With programs like Wisconsin and Michigan State recently finding championship success in the Big Ten, coaches, athletic directors and fans know any program can make the right coaching hire and field a program that can compete in the conference.
In December of 2010, Indiana University hired the offensive-minded Kevin Wilson to be the man in charge of turning around the fortunes of the Hoosiers football program. Wilson knows he alone cannot change the perception or on-field performance of a program looking to rise from the ashes since Terry Hoeppner first tried to resurrect life into the Hoosiers program in 2005.
Scout.com sat down with Wilson to talk about his program and the growth he’s seen since taking over the program.
COMMITMENT FROM ADMINISTRATION
The success of any college athletic program starts at the top as athletic administrators hold the keys and purse strings that can help or hinder a program’s growth. For Wilson, he’s found total support since the day he was hired.
“Our administrant has tried to reinvest every year to some degree,” said Wilson. “This year it’s our new helmet concept and we’re doing some branding down in our weight room, and finding a facility with new graphics to keep the building bright. By the time we put it all together with some stuff for our game day environment, it will be a half-million dollars. The year before that it was our new practice field with our turf field and new Bermuda grass field.
“Prior it was back to our initial branding when I got here and the doubling of salaries for coaches, and the year before that it was the facilities. So we built the facility, but our administration is committing to reinvesting and trying to give our staff time to get some continuity while continuing to reinvest.”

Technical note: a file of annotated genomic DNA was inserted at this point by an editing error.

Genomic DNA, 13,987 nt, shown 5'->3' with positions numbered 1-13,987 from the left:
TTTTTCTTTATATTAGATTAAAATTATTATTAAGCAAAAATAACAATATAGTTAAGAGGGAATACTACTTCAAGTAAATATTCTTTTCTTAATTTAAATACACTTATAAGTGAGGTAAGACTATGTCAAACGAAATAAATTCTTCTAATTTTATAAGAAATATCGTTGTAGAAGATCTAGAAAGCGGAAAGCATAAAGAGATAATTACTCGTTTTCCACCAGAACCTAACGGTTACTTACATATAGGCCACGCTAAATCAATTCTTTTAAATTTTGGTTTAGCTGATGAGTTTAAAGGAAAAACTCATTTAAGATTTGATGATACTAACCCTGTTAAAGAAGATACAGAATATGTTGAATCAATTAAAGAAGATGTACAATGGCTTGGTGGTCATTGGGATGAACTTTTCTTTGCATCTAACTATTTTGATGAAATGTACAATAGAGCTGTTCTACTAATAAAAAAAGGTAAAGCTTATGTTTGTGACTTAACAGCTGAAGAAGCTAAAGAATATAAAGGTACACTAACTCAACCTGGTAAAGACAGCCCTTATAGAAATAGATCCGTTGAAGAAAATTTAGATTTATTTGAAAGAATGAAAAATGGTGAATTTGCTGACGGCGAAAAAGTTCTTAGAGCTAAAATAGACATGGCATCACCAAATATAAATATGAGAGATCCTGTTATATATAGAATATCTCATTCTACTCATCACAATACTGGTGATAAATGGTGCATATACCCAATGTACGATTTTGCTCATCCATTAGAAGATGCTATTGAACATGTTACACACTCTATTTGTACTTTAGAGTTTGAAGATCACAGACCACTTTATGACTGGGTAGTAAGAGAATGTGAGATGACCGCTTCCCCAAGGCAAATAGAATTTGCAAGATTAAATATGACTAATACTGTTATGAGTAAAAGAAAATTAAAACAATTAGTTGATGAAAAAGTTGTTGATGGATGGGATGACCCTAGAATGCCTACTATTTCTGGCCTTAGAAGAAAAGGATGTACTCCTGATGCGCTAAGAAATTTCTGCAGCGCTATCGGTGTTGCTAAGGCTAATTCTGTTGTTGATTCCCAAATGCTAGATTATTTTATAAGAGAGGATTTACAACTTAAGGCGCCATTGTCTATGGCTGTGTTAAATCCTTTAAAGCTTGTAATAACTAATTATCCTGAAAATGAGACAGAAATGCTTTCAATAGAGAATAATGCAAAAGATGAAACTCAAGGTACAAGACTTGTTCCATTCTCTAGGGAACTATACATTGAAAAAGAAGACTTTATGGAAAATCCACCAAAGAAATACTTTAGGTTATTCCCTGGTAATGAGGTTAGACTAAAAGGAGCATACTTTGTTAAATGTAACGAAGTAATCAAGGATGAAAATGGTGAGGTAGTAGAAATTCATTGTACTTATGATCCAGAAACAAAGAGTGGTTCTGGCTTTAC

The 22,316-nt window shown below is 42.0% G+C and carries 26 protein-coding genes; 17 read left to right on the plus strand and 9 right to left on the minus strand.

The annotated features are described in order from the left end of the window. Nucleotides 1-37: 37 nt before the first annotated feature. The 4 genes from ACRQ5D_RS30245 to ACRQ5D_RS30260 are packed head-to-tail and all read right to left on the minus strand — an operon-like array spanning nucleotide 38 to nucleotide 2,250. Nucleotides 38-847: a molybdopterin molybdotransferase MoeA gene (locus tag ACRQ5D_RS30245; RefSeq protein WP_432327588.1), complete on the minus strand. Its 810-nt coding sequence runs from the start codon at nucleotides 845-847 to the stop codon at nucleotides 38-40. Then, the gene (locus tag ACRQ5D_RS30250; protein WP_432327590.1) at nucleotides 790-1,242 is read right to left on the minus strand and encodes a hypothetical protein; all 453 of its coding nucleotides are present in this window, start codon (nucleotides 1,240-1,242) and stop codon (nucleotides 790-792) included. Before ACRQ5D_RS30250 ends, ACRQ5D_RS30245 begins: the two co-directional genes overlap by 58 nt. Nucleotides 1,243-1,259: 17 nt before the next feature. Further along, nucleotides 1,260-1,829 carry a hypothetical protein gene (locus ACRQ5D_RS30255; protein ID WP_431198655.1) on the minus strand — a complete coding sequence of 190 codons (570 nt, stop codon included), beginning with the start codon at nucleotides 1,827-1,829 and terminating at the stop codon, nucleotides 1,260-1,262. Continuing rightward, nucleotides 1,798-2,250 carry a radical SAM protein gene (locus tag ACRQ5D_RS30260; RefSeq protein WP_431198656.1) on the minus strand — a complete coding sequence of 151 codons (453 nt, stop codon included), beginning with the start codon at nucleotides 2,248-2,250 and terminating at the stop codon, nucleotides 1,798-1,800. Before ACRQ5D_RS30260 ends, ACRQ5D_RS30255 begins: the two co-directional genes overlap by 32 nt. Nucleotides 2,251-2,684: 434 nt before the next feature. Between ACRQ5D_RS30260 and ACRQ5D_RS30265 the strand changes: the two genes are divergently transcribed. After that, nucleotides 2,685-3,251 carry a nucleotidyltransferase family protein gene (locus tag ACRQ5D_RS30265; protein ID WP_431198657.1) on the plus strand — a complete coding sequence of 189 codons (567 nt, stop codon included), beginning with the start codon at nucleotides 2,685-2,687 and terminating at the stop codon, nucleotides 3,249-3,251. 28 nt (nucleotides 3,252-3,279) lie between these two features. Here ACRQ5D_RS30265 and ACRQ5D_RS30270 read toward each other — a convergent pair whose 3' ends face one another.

Entering his third season, Wilson feels the lack of support in the past had some things to do with the lack of success in the program.
“Indiana is a beautiful school and a great set up,” he said. “But you have to make a commitment and I feel we’ve got a pretty strong commitment from our president and athletic director.”
PUTTING THE PUZZLE TOGETHER
In Wilson’s first year as head coach the Hoosiers struggled on the field going 1-11. By year two, Wilson saw marked improvement despite fielding the youngest team in college football as the Hoosiers finished 4-8 overall, winning two Big Ten games (Illinois & Iowa) and giving Michigan State and Ohio State fits at The Rock.
Wilson knows the improvements shown in 2012 are not guaranteed in 2013. However, he feels the program has instilled the basics needed to continue its rise.
“I think the one thing we’ve learned is just how we want to operate as far as practice habits, training habits and what our standards or guidelines are,” said Wilson. “Bottom lines: what is our standard and how do we operate?
“The first year we ended up playing 16 true freshmen and 16 redshirt freshmen, and those guys all played a lot with another good class. Now we’re going into the third year and we have our core guys that have played for two years and we have 19 starters back. On paper, we are bringing in one of the better classes we’ve ever brought in...on paper.
“I don’t know if that paper means anything, but they look good coming in. So we have a lot of guys back, and I think the guys understand the standard and how to work and how to train.”
Photos taken by Scott Reed